A Day in the Life of a Dream Center

By Gerson Liahut- Sanchez
Government Relations & Communications Fellow, Community College League of California 

Friday, October 18, 2019

During this time of political turmoil for members of the undocumented community, it can be difficult to place any trust in institutions of education due to fear of exposure, deportation, and lack of safety. In an effort to alleviate these concerns, the California Community Colleges has made a commitment to its students that regardless of legal status, all Californians are deserving of a quality education. Some colleges have taken this commitment as far as creating centers on their campuses dubbed “Dream Centers.”

The Community College League of California spoke with Pamela “Pam” Ortiz Cerda, a DACA recipient and undocumented advocate, about a day in the life of a dream center. Pam is the Dream Center Program Coordinator at Skyline College in the San Mateo Community College District.

This interview has been edited and condensed.

League Staff
What does a Dream Center do? / How do you define what you do?

Pamela Ortiz Cerda
A Dream Center varies in functions and services. Primarily, we want it to be a place that provides holistic support for undocumented students but not only for academic resources. It’s a one-stop-shop for legal services, health, matriculation, basic needs, textbook support, advocacy support and ultimately, and probably most important, a safe space for undocumented students.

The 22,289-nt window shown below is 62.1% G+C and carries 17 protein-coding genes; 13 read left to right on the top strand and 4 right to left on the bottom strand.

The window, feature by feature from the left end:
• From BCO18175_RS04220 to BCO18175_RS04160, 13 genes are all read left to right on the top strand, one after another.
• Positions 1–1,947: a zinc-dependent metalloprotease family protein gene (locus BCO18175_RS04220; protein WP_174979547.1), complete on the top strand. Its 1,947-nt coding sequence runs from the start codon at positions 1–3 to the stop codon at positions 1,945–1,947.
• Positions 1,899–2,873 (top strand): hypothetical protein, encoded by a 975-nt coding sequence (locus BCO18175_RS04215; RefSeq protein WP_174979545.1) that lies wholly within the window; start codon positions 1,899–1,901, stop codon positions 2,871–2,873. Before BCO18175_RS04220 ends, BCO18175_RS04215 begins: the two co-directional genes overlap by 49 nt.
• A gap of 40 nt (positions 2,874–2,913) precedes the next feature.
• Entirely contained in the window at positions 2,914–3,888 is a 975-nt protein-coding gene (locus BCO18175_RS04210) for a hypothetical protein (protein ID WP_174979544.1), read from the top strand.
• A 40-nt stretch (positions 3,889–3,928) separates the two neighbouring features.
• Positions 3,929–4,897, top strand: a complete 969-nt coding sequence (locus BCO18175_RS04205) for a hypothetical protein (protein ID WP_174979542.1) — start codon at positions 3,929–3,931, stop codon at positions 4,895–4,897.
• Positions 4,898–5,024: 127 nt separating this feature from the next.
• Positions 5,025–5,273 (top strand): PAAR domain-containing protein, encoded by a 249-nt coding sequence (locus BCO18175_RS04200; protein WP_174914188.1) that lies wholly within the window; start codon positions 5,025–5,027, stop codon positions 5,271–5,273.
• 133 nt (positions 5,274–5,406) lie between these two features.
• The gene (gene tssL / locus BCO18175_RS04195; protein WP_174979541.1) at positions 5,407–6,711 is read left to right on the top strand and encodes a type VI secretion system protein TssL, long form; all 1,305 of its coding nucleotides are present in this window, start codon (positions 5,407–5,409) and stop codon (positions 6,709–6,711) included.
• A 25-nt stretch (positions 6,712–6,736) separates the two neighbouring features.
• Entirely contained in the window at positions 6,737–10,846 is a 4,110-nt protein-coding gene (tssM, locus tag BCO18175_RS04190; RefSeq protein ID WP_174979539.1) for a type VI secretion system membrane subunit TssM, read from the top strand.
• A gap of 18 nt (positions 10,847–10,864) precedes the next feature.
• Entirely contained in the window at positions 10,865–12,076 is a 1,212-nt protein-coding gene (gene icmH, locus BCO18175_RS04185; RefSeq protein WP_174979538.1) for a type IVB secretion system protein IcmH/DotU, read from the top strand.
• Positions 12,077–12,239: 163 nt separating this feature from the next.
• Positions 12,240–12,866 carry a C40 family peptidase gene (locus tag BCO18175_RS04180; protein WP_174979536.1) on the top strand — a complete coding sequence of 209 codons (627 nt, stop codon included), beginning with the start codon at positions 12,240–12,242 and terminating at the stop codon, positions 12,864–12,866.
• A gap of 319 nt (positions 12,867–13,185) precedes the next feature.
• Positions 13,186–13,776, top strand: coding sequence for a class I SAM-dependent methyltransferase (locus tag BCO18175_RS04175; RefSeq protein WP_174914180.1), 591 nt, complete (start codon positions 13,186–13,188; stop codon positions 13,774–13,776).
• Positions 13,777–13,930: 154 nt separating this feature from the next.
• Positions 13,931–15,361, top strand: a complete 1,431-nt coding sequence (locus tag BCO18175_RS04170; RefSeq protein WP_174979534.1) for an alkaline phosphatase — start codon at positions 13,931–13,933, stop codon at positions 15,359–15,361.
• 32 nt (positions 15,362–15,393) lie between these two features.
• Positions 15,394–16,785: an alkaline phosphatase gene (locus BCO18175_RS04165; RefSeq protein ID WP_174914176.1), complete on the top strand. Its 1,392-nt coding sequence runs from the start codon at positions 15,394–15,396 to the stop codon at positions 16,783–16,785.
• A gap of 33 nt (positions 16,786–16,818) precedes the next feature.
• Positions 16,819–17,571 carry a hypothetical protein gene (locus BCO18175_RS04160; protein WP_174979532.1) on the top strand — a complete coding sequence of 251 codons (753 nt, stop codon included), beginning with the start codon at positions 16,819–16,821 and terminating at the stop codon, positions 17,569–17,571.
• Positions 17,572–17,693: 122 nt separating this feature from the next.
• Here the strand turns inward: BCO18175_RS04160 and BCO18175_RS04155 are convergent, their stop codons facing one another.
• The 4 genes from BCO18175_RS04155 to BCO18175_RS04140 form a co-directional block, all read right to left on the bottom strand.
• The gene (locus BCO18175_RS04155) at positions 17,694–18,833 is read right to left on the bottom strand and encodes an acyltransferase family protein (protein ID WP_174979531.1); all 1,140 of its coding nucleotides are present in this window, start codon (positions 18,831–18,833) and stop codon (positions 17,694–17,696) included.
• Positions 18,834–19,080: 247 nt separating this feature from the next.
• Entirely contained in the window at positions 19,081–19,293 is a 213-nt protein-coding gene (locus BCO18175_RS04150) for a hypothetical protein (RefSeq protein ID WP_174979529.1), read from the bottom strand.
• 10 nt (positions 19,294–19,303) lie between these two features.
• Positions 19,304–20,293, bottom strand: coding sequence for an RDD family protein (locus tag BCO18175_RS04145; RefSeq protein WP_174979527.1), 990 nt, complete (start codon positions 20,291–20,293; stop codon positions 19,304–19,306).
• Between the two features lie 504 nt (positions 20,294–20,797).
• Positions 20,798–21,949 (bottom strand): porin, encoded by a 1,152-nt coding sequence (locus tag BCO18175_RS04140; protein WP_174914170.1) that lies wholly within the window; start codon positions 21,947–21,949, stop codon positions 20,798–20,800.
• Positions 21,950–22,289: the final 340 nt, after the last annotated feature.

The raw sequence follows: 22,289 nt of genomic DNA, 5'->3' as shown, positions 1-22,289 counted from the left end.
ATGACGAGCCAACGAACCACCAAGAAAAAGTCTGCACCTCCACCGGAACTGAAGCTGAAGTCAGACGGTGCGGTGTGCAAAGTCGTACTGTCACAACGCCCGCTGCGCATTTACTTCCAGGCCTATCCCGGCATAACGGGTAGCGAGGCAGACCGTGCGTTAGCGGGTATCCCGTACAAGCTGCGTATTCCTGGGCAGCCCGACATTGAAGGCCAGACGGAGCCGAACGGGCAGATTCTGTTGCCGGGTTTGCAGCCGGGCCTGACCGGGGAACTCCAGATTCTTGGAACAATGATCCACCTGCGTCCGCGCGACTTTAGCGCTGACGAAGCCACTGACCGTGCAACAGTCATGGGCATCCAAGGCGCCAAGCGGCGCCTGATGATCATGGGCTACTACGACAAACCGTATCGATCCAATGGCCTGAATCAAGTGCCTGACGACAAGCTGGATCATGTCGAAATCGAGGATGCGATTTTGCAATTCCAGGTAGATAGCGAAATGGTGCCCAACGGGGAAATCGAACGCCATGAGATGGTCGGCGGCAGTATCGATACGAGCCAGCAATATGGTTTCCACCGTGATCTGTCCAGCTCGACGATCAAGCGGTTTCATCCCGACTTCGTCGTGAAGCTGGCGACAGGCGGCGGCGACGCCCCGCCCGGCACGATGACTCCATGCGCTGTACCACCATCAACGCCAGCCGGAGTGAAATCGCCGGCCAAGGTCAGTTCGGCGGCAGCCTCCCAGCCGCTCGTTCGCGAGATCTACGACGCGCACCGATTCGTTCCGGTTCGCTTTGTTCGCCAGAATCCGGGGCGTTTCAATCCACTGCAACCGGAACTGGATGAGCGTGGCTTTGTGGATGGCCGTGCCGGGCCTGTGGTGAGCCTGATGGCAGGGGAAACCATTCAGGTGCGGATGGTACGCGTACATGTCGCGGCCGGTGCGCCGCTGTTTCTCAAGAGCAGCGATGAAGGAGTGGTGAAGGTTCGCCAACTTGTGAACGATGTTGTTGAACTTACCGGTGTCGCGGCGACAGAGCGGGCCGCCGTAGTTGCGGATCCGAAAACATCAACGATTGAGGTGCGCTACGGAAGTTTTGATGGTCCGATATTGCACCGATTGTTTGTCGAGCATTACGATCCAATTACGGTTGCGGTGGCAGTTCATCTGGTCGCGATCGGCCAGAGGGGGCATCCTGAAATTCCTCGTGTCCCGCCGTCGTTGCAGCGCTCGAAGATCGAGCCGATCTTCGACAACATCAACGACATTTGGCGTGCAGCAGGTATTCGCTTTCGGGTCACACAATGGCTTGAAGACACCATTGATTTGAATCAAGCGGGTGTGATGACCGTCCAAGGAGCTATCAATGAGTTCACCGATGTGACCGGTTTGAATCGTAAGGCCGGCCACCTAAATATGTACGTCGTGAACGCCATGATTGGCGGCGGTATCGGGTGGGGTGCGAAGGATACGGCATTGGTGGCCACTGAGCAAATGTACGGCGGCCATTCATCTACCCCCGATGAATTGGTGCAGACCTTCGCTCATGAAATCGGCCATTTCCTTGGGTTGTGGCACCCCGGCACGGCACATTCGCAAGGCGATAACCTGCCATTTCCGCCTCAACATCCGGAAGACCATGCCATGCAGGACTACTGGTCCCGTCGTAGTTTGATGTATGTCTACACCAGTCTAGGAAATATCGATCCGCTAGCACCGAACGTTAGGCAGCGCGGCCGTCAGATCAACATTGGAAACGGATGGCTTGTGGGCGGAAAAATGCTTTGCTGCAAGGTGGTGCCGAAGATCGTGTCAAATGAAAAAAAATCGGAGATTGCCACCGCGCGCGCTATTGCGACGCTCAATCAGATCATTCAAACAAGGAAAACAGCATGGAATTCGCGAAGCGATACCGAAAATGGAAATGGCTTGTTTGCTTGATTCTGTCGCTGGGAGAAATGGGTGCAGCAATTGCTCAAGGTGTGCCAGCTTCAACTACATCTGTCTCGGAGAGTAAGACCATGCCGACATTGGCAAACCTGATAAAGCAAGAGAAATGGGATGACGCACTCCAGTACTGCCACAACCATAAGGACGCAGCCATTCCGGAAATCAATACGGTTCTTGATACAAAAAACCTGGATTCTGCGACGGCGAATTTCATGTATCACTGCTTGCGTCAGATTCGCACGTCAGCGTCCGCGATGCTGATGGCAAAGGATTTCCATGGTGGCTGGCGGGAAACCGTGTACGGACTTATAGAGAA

League Staff  
Can you walk me through what a day is like at your center?

Pamela Ortiz Cerda
That depends on the day. Every day is different.

  • Mondays we host Financial Aid drop-in hours with someone from the Financial Aid office to assist students with Dream Applications.
  • Tuesday afternoons we host the Undocumented and Allies Club.
  • Wednesday nights are free legal clinics. Our attorney specializes in Immigration law, tenant rights, and family law.

League Staff
On average, how many students do you see in a day? In a week? And in a month?

Pamela Ortiz Cerda
We see students all day because of the various services but since the start of the academic year. We have had 313 recorded visits—that’s 313 in the span of two months.

League Staff
Are you connected to other Dream Centers within the California Community College system? How do you work together?

Pamela Ortiz Cerda
We’re lucky to work in the San Mateo Community District because all of our campuses have a center. We have a collaborative meeting once a month to plan projects, share resources and ensure that institutional policies are undocumented student-friendly. I was really excited to meet Dream Center and undocumented student support staff from other community colleges at a regional meeting organized by the Chancellor’s Office and Immigrants Rising.